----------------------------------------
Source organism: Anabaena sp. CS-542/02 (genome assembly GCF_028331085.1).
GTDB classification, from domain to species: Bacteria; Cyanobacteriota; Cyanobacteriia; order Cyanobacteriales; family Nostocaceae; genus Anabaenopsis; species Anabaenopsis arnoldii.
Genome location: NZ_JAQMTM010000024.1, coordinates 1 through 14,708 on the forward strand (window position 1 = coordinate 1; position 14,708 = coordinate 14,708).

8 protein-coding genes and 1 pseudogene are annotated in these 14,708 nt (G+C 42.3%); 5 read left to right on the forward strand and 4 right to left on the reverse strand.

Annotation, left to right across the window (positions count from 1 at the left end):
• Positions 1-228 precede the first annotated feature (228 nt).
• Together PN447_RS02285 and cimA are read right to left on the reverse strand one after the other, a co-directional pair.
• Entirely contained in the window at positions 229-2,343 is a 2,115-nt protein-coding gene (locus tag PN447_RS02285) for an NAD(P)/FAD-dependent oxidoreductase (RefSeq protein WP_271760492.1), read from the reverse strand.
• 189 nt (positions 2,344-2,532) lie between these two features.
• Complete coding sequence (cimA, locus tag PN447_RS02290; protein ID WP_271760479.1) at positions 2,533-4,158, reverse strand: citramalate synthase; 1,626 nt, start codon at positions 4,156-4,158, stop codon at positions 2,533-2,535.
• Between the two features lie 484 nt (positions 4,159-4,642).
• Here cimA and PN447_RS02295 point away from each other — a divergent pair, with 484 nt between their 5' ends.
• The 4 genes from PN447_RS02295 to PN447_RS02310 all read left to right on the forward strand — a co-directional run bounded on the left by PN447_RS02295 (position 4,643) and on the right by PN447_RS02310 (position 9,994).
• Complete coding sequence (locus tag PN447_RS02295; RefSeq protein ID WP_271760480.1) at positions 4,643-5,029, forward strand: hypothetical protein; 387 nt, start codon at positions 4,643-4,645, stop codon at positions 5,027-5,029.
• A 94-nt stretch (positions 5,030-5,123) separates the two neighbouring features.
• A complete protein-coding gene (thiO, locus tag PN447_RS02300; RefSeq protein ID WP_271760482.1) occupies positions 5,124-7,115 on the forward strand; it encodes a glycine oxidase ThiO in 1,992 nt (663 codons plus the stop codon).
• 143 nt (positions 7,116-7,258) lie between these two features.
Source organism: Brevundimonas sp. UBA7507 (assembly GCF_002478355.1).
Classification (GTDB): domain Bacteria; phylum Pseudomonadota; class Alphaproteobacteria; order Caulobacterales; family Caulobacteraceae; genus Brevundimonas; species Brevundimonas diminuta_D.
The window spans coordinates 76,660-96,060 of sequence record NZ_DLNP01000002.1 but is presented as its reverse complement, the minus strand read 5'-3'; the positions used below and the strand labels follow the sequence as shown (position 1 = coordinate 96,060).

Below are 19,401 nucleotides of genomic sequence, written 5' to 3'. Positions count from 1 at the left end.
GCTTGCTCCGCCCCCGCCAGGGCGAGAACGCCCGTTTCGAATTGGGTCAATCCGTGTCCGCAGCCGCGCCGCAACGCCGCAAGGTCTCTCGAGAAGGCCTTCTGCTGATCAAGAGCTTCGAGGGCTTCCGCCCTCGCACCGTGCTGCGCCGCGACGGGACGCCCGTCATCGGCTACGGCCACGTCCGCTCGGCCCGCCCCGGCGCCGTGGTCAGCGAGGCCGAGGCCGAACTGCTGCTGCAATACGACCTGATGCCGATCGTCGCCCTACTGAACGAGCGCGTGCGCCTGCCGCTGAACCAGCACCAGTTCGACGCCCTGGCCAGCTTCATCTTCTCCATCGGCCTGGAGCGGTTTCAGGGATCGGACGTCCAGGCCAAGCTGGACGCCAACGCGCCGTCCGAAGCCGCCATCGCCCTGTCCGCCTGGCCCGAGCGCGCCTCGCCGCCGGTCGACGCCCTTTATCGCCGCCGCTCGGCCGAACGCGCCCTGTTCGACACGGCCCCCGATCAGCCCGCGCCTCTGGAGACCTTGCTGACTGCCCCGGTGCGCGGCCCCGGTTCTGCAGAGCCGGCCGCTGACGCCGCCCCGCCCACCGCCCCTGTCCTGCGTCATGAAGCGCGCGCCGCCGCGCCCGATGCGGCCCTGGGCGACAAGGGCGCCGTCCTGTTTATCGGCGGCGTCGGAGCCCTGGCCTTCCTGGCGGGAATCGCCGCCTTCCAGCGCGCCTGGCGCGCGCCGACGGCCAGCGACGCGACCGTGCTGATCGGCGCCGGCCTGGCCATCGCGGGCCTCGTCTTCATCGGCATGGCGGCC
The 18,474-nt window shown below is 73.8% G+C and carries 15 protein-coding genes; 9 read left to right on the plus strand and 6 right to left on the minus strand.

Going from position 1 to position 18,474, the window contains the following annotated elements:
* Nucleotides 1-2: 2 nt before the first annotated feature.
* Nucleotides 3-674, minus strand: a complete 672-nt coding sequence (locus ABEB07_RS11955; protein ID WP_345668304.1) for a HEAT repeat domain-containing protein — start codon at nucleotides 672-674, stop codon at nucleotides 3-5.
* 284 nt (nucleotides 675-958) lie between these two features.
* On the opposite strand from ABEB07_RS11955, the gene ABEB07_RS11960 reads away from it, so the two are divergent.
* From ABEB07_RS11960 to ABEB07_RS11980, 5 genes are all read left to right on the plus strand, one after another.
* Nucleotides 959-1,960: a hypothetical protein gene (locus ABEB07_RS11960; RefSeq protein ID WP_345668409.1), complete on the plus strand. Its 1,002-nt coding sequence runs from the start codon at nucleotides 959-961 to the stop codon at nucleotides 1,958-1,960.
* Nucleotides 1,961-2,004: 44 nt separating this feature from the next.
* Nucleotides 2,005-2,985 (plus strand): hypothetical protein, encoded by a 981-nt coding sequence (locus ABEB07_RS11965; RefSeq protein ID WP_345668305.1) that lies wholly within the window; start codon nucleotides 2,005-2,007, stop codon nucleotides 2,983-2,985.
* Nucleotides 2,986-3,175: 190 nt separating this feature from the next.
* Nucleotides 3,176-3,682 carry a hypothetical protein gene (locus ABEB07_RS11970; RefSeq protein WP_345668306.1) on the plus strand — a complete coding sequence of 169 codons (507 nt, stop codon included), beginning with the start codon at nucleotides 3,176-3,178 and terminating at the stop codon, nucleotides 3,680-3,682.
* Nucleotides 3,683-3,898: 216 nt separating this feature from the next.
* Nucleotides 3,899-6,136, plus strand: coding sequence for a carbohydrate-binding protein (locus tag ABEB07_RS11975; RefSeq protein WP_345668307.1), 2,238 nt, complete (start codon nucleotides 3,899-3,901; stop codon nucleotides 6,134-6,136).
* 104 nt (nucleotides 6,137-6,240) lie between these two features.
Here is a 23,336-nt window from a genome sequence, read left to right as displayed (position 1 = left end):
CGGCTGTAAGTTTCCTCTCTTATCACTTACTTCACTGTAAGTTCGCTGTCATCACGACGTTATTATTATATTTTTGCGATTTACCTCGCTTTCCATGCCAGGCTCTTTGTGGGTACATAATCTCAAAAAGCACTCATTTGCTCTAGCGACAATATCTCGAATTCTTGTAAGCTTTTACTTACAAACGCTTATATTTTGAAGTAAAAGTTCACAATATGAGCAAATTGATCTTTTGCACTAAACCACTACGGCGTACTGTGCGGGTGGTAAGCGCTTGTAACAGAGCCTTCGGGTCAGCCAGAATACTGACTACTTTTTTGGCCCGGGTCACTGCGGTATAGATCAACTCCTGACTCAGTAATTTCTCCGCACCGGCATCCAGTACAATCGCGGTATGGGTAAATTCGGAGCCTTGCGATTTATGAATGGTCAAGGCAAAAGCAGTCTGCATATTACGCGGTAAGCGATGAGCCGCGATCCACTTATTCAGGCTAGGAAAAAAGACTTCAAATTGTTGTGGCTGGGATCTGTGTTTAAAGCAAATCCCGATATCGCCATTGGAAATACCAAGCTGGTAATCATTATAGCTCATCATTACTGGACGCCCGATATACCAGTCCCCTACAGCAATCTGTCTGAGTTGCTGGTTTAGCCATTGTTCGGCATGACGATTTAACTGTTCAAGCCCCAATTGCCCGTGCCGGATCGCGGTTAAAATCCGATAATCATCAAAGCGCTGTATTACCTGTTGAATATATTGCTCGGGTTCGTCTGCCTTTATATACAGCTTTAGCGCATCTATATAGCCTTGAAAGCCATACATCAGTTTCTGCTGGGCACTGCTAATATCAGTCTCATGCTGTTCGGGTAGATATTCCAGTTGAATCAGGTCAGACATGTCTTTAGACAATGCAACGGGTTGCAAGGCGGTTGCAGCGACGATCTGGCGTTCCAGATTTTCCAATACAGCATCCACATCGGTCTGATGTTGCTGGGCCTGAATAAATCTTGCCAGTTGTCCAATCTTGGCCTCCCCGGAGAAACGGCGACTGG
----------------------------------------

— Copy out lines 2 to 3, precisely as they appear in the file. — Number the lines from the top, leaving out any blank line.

GTDB classification, from domain to species: Bacteria; Cyanobacteriota; Cyanobacteriia; order Cyanobacteriales; family Nostocaceae; genus Anabaenopsis; species Anabaenopsis arnoldii.
Genome location: NZ_JAQMTM010000024.1, coordinates 1 through 14,708 on the forward strand (window position 1 = coordinate 1; position 14,708 = coordinate 14,708).